For those of us old enough to remember the unfinished American "power to the people" cultural revolution of the late 1960s, there are signs that history is about to repeat itself. The drums have been sounding for months now but they are getting louder and closer. Social media and its most attractive features--mass availability, transparency and free accessibility--are under attack from a powerful coalition of unwilling entrenched interests who have no intention of ceding control of their messages or their bottom lines to crowds, wise or otherwise.
This week's news that ESPN has barred its employees from tweeting without permission and that the U.S. Marine Corps has joined China in banning Twitter (throwing in Facebook and MySpace for good measure) are simply the latest examples of a crackdown by the permanent establishment that has been going on for months at less visible organizations. There will be plenty more to come.
To believers and practitioners of traditional top-down, command-and-control, for-me-to-know-and-you-to-find-out management (which is to say most of the people who run large organizations—even those who talk a good participatory game), Twitter, blogs, and social networking sites are not opportunities but IEDs littered along the road to organizational stability.
And they are not entirely wrong. Coming to the office one morning and discovering that overnight a couple of employees have posted a hilarious video to YouTube of themselves putting boogers in the hamburger patties can't be that much fun. And, let's face it, there is no good business reason for most employees to use Twitter or Facebook on company time.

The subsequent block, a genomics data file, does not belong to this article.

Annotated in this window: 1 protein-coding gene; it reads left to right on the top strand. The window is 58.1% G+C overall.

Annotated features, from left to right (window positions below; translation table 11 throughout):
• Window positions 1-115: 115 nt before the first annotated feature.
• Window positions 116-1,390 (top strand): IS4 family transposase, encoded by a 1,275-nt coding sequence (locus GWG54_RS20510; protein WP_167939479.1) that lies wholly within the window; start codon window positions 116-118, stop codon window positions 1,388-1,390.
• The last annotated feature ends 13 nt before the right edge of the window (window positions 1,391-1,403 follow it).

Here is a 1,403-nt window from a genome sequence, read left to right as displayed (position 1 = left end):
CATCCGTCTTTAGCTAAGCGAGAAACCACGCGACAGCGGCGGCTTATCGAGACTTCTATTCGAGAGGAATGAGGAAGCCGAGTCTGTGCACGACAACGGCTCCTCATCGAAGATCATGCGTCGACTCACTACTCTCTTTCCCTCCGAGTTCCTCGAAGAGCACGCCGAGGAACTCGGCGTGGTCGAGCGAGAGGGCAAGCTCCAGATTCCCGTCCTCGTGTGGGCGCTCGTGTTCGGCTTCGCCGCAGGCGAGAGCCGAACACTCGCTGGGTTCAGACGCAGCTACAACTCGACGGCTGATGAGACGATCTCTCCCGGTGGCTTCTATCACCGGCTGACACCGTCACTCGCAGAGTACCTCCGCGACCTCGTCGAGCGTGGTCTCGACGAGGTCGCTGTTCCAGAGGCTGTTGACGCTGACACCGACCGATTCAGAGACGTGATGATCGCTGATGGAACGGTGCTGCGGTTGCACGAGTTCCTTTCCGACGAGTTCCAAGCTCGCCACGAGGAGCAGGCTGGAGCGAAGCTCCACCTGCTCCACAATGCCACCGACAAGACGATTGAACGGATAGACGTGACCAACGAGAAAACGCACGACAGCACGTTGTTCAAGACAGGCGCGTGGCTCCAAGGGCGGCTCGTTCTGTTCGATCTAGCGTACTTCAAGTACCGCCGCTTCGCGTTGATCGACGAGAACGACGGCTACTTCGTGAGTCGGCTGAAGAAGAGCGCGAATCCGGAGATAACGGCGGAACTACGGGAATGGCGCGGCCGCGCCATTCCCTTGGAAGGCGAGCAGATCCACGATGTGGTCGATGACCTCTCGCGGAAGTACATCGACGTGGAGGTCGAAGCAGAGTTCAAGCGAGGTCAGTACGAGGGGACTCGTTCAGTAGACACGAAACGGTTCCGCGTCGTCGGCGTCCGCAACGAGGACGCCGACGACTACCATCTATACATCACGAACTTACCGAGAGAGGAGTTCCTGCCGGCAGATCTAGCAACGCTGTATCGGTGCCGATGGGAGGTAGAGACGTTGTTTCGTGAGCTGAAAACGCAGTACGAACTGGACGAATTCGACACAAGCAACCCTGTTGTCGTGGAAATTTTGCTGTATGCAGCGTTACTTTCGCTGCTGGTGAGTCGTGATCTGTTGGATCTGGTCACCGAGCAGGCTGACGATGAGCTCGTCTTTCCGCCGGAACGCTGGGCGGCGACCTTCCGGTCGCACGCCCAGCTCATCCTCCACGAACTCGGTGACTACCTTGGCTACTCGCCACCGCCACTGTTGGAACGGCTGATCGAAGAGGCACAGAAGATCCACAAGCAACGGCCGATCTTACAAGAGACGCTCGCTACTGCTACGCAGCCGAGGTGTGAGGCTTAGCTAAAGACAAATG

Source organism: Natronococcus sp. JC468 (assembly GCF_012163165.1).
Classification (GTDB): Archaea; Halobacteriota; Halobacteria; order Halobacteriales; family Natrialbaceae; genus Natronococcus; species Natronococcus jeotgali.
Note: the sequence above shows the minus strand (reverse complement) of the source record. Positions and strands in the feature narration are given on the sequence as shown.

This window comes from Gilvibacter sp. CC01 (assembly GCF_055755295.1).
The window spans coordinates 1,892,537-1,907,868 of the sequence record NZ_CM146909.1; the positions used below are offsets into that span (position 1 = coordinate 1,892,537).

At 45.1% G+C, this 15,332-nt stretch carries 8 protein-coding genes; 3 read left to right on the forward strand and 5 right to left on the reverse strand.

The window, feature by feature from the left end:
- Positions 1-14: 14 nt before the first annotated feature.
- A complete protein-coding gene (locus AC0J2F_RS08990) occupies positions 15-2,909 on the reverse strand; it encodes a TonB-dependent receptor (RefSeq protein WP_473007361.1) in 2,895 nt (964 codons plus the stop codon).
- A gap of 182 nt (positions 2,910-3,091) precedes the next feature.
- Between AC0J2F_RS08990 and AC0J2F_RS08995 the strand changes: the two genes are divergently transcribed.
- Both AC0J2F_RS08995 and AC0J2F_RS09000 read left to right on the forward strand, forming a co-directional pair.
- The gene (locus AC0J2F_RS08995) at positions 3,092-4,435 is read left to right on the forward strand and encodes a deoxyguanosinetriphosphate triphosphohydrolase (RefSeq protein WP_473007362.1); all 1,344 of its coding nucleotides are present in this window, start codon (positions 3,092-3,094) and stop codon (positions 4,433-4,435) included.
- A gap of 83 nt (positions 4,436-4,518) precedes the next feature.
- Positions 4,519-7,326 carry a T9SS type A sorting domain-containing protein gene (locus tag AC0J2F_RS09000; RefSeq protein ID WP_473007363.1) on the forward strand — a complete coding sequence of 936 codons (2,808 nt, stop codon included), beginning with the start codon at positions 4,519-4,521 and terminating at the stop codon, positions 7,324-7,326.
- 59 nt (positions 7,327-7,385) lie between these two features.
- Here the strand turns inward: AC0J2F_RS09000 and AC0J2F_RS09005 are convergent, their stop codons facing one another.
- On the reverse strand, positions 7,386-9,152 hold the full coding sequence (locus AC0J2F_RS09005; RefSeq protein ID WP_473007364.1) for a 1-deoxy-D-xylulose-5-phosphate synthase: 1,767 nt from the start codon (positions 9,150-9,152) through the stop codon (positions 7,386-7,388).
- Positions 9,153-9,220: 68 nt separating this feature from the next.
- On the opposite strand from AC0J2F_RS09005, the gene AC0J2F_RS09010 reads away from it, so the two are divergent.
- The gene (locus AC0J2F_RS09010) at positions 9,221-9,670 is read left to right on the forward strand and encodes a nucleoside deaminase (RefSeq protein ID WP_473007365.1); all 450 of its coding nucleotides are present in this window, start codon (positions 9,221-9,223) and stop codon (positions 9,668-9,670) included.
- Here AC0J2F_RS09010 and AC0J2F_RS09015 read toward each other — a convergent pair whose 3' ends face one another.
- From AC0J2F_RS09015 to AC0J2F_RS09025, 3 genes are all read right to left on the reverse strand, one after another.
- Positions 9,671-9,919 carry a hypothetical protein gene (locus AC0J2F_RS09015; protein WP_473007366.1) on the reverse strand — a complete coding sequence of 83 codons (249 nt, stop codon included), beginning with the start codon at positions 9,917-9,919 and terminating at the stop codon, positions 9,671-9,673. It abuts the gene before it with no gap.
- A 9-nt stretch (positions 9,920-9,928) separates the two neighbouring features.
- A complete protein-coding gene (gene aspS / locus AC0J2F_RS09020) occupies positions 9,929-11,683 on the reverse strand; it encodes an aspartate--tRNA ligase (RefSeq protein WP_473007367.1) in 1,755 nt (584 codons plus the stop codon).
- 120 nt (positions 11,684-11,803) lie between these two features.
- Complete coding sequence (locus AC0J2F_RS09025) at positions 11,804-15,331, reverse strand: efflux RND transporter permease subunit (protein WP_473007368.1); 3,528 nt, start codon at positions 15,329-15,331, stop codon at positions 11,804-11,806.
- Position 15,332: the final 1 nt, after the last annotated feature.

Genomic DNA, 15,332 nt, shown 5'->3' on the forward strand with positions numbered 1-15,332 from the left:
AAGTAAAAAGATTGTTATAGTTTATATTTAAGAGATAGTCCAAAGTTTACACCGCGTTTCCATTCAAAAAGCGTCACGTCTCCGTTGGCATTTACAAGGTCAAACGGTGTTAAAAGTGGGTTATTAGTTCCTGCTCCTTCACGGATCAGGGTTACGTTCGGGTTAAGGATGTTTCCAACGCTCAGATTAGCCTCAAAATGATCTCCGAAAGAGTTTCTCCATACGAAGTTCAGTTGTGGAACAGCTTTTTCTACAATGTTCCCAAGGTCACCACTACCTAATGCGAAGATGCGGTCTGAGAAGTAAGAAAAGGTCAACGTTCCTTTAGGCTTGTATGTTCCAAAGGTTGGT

As much as the dreamers would like to think so, large-scale adoption of the architectures of participation is simply not going happen inside enterprises because that would represent a revolutionary change in organizational dynamics. Giving lots of individuals a voice and audience through a networked platform forces decisionmaking to be more transparent, democratic and consensus-based. In my experience, most leaders do not want to operate their organizations as experiments in democracy so it's not going to happen.
What will happen instead--and is already happening--is that social media will become one more tool in the marketing/pr/communications toolbox. An important tool, but basically one more channel to be "managed" Official Twitterers will be designated and scripted. There will be no Scobles starting unapproved blogs under the radar. A lot of the spontaneity and diversity will disappear.
Like the student protesters of the 60s who left behind their visions of a better world in favor of a law degree and an American Express card, social media idealists will fade into the sunset.
You heard it here first. The revolution will be co-opted.
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